War in Ukraine a ‘nightmare for Ukraine’s children’ – Ukraine

UNICEF Emergency Programs Director Manuel Fontaine’s remarks at the Daily Press Briefing by the Spokesperson of the Secretary-General

As prepared for delivery

NEW YORK, 11 April 2022 – “Earlier this morning I briefed the Security Council on the devastating impact of the war in Ukraine on the country’s children – something which I saw firsthand during my mission there last week.

“Over the course of 10 days, I visited Lviv in the west, as well as Vinnystria in central Ukraine, and Dnipro and Zaporizhzhia in the south-east – all to gauge the evolving humanitarian conditions on the ground so that we can adapt UNICEF’s response to meet the growing needs of children and their families.

“Six weeks on and the war continues to be a nightmare for Ukraine’s children – both for those who have fled and for those who remain inside the country. Six weeks on and now, nearly 3 million children in Ukraine need humanitarian assistance.

“More than 4.5 million people, over 90 per cent of whom are women and children, have crossed into neighboring countries as refugees and IOM estimates that 7.1 million people are now internally displaced and more than 50 per cent of displaced households include children.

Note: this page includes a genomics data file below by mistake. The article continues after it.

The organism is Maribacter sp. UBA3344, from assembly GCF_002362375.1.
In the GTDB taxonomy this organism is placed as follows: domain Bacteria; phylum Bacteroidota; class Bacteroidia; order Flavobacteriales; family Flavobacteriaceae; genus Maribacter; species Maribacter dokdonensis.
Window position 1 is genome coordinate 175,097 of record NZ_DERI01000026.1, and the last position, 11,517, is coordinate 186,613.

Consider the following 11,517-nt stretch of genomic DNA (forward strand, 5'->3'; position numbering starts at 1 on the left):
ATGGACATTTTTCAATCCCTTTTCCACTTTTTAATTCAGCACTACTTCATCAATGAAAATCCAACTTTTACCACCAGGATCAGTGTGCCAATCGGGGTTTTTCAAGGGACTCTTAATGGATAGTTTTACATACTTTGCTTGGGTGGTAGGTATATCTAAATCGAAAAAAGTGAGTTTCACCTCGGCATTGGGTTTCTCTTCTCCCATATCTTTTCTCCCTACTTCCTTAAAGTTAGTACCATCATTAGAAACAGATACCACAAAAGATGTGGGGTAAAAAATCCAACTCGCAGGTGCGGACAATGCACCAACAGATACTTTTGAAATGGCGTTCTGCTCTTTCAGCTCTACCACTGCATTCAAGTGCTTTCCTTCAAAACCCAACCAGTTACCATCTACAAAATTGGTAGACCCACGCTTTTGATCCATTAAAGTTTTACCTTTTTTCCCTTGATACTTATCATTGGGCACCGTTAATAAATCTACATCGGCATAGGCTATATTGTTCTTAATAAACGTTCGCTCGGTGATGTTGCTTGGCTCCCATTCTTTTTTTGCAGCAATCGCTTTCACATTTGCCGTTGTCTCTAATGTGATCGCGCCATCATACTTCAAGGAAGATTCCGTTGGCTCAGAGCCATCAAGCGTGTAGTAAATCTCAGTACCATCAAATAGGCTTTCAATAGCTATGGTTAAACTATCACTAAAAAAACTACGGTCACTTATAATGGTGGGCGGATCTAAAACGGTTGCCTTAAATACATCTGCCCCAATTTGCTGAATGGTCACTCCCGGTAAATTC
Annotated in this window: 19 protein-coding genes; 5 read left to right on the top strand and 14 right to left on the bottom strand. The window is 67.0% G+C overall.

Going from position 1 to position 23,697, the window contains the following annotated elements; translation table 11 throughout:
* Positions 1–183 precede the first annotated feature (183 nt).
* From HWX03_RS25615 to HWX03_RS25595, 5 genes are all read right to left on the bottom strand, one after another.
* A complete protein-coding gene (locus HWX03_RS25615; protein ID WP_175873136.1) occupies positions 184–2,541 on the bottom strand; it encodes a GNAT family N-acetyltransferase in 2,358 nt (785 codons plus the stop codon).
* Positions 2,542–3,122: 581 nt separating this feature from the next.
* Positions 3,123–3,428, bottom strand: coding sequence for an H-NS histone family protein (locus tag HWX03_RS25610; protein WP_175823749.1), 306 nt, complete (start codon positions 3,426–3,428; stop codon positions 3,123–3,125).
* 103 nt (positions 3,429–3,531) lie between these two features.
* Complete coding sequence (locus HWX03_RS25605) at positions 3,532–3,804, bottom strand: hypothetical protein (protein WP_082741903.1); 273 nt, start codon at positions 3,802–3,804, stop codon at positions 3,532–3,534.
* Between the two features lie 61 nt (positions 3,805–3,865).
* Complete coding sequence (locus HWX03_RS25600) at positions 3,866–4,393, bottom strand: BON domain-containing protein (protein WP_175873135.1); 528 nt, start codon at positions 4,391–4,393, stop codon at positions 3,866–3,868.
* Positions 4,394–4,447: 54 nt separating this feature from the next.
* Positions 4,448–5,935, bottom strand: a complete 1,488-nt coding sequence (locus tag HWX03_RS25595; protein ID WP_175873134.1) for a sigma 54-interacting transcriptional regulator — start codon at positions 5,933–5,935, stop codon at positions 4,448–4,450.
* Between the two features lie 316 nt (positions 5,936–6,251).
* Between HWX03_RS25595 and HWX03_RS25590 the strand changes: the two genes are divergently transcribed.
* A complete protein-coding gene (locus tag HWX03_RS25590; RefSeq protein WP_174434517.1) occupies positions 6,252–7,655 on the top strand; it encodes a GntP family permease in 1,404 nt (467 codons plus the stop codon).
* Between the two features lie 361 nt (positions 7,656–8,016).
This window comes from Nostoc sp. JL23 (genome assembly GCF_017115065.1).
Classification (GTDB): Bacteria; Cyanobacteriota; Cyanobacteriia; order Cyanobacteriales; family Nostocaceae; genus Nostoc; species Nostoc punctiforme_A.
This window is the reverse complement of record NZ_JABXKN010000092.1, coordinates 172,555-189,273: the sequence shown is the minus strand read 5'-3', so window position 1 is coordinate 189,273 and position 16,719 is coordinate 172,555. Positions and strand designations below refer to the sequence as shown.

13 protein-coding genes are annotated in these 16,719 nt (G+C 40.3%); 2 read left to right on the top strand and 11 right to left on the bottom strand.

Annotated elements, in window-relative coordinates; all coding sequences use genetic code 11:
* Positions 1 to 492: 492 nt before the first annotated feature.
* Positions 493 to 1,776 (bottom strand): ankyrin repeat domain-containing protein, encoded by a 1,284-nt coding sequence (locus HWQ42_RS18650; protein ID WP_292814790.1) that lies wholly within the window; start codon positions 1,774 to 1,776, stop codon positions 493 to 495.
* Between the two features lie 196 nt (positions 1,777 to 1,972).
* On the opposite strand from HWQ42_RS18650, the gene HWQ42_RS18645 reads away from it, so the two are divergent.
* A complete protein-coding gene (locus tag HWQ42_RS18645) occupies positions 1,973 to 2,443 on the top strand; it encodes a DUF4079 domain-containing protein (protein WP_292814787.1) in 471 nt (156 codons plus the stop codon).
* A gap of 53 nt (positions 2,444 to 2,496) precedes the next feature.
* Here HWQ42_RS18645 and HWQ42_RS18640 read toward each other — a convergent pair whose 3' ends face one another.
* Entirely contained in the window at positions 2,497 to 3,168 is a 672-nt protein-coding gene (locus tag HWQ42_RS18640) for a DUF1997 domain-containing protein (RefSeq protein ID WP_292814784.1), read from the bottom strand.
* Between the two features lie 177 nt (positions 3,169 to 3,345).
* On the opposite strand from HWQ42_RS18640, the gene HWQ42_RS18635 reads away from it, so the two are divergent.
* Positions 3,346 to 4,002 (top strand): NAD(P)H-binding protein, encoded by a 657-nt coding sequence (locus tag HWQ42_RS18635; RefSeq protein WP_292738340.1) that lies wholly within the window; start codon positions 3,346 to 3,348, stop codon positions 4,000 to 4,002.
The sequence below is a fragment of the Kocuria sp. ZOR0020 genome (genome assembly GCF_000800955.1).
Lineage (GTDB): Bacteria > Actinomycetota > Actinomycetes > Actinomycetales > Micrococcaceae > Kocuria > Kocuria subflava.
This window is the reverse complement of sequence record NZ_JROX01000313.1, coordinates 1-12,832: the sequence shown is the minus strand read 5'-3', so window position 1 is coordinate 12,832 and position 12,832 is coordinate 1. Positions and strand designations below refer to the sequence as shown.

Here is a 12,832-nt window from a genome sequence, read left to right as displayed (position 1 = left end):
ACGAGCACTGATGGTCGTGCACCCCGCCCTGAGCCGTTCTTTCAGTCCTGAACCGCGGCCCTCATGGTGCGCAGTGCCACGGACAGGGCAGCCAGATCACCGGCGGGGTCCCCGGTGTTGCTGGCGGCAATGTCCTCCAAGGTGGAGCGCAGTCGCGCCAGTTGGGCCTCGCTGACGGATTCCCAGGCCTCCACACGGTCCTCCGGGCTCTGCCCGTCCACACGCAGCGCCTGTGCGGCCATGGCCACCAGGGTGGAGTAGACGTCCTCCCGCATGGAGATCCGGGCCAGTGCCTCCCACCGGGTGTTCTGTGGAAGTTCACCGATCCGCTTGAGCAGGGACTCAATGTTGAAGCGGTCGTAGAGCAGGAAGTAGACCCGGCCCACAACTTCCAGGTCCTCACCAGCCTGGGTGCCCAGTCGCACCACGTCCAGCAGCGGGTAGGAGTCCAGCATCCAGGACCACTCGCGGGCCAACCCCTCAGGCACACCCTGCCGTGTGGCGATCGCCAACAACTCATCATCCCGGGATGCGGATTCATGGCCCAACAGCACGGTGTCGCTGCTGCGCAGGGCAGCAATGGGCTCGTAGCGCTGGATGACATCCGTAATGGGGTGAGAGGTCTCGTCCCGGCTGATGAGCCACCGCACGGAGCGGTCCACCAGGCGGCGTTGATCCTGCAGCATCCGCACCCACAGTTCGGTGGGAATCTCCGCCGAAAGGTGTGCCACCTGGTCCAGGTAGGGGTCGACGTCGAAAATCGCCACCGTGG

“Children are being killed and injured because of the violence around them. The UN has so far verified the deaths of 142 children, with nearly 230 injured. The true figures are most certainly much higher given the scale of attacks. And they have been hurt in the very places where they should be safest – their homes, emergency shelters, even hospitals.

“Attacks using explosive weapons continue in populated urban areas. Homes, schools, hospitals, water systems, power plants, and places where civilians seek shelter continue to come under attack. According to the WHO, there have been more than 100 attacks impacting health care facilities.

“Families are risking their lives to escape. They should not have to do this. As we all saw, Kramatorsk train station in Donetsk oblast was attacked on April 8th, killing dozens of civilians, including children, many of whom were seeking to evacuate to relatively safer areas.

“While visiting Zaporizhzhia in the south-east, I spoke with children and families who had managed to escape areas of intense fighting primarily to the south and east of the town.

“At the intensive care unit, I met 4-year-old Vlad. He had been injured by two bullets to his abdomen. His grandfather told me that Vlad was in a vehicle with ten people when they came under fire. Six people were injured Thankfully, the doctors think he will survive, including Vlad.

“The head of the hospital told me that since the start of the war, they have treated 22 children who have lost limbs because of the violence.

“The reports of serious violations and other serious rights violations against children are devastating. Children should never be the victims of conflict and must be protected by all parties in accordance with applicable international law.